So I'm still not clear on specifically what "diversity" or "climate and culture issues" we could possibly be talking about. The Church has been international in scope for decades. What new issues have suddenly popped up that the next Prophet has to deal with?

And as far as "gender equality," the only ones making that an issue (when it isnt one) are crazy types like Kate "Korihor" Kelly. And she's been excommunicated.
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Re: BYU announces caffeinated beverages will be served on campus and at games

Post by Fido » Mon Sep 25, 2017 12:32 pm

I've served as Elders Quorum President in a previous ward I lived in and had an interesting experience there. I had just grown out a goatee right before I was called. The Stake President (who also worked at LDS Church headquarters) called me in and asked if I would accept that calling. His next question was how attached I was to the facial hair. I just laughed it off and made a comment about it being new--but he didn't move on until I agreed to shave it off for the duration of my calling. I did because it wasn't a big deal to me--but then when I was calling counselors, one guy I suggested is a guy who also has facial hair and puts highlights in his hair. I was counseled that he would not be a good option and that I should focus on people who the ward "can look up to". I don't know if the Bishop knew something I didn't or if his comments were specifically concerning his grooming--but that always rubbed me a bit wrong.
I've since moved wards/stakes and have a goatee again. But I was called to be in the HP group leadership--and they said nothing about facial hair--though none of the SP have any. I'm not sure if that is just a "preference" thing or what--but facial hair has nothing to do with ones' worthiness or ability to serve. That is another area I'd like to see BYU and the church in general chill out a little over.

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Re: BYU announces caffeinated beverages will be served on campus and at games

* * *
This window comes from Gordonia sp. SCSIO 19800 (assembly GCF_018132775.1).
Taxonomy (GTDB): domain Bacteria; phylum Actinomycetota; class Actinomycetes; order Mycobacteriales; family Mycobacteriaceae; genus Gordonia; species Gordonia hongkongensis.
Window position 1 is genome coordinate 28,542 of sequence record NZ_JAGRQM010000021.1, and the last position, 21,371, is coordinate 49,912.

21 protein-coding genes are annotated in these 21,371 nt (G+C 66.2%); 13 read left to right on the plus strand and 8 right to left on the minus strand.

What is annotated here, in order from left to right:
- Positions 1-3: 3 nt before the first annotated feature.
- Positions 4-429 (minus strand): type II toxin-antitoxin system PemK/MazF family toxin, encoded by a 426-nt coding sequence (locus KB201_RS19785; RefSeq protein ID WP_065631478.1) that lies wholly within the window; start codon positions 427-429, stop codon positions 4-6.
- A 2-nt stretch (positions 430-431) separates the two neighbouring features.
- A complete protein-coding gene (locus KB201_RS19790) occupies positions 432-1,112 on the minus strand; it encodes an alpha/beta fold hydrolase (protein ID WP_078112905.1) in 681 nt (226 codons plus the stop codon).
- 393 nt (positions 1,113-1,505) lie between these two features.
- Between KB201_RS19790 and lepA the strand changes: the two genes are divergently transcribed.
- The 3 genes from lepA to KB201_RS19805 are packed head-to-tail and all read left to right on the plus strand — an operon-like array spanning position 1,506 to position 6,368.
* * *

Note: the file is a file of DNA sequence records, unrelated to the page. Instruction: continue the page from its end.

Post by byufan4ever » Mon Sep 25, 2017 10:58 pm

Fido wrote:
Mon Sep 25, 2017 12:32 pm
I've served as Elders Quorum President in a previous ward I lived in and had an interesting experience there. I had just grown out a goatee right before I was called. The Stake President (who also worked at LDS Church headquarters) called me in and asked if I would accept that calling. His next question was how attached I was to the facial hair. I just laughed it off and made a comment about it being new--but he didn't move on until I agreed to shave it off for the duration of my calling. I did because it wasn't a big deal to me--but then when I was calling counselors, one guy I suggested is a guy who also has facial hair and puts highlights in his hair. I was counseled that he would not be a good option and that I should focus on people who the ward "can look up to". I don't know if the Bishop knew something I didn't or if his comments were specifically concerning his grooming--but that always rubbed me a bit wrong.
I've since moved wards/stakes and have a goatee again. But I was called to be in the HP group leadership--and they said nothing about facial hair--though none of the SP have any. I'm not sure if that is just a "preference" thing or what--but facial hair has nothing to do with ones' worthiness or ability to serve. That is another area I'd like to see BYU and the church in general chill out a little over.